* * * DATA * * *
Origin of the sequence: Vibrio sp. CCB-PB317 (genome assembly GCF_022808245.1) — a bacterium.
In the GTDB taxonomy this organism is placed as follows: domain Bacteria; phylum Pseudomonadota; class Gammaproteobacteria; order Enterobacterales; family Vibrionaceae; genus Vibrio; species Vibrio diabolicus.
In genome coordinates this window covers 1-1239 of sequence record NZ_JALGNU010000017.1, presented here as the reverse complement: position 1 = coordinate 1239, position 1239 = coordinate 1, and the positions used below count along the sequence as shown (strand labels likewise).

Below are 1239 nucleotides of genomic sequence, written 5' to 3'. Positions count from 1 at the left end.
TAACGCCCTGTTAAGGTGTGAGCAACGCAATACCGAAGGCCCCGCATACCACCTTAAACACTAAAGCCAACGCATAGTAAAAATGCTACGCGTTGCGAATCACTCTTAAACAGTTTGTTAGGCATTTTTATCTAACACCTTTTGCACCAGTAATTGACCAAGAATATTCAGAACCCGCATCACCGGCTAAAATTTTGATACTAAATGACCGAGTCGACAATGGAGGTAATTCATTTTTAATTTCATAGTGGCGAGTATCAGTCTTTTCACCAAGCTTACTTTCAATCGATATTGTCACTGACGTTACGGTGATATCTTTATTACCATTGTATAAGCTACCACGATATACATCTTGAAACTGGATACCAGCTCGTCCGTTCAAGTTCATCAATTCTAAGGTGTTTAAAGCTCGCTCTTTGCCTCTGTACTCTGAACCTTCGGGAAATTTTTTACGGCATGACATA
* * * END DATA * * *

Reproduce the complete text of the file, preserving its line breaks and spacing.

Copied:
Origin of the sequence: Vibrio sp. CCB-PB317 (genome assembly GCF_022808245.1) — a bacterium.
In the GTDB taxonomy this organism is placed as follows: domain Bacteria; phylum Pseudomonadota; class Gammaproteobacteria; order Enterobacterales; family Vibrionaceae; genus Vibrio; species Vibrio diabolicus.
In genome coordinates this window covers 1-1239 of sequence record NZ_JALGNU010000017.1, presented here as the reverse complement: position 1 = coordinate 1239, position 1239 = coordinate 1, and the positions used below count along the sequence as shown (strand labels likewise).

Below are 1239 nucleotides of genomic sequence, written 5' to 3'. Positions count from 1 at the left end.
TAACGCCCTGTTAAGGTGTGAGCAACGCAATACCGAAGGCCCCGCATACCACCTTAAACACTAAAGCCAACGCATAGTAAAAATGCTACGCGTTGCGAATCACTCTTAAACAGTTTGTTAGGCATTTTTATCTAACACCTTTTGCACCAGTAATTGACCAAGAATATTCAGAACCCGCATCACCGGCTAAAATTTTGATACTAAATGACCGAGTCGACAATGGAGGTAATTCATTTTTAATTTCATAGTGGCGAGTATCAGTCTTTTCACCAAGCTTACTTTCAATCGATATTGTCACTGACGTTACGGTGATATCTTTATTACCATTGTATAAGCTACCACGATATACATCTTGAAACTGGATACCAGCTCGTCCGTTCAAGTTCATCAATTCTAAGGTGTTTAAAGCTCGCTCTTTGCCTCTGTACTCTGAACCTTCGGGAAATTTTTTACGGCATGACATA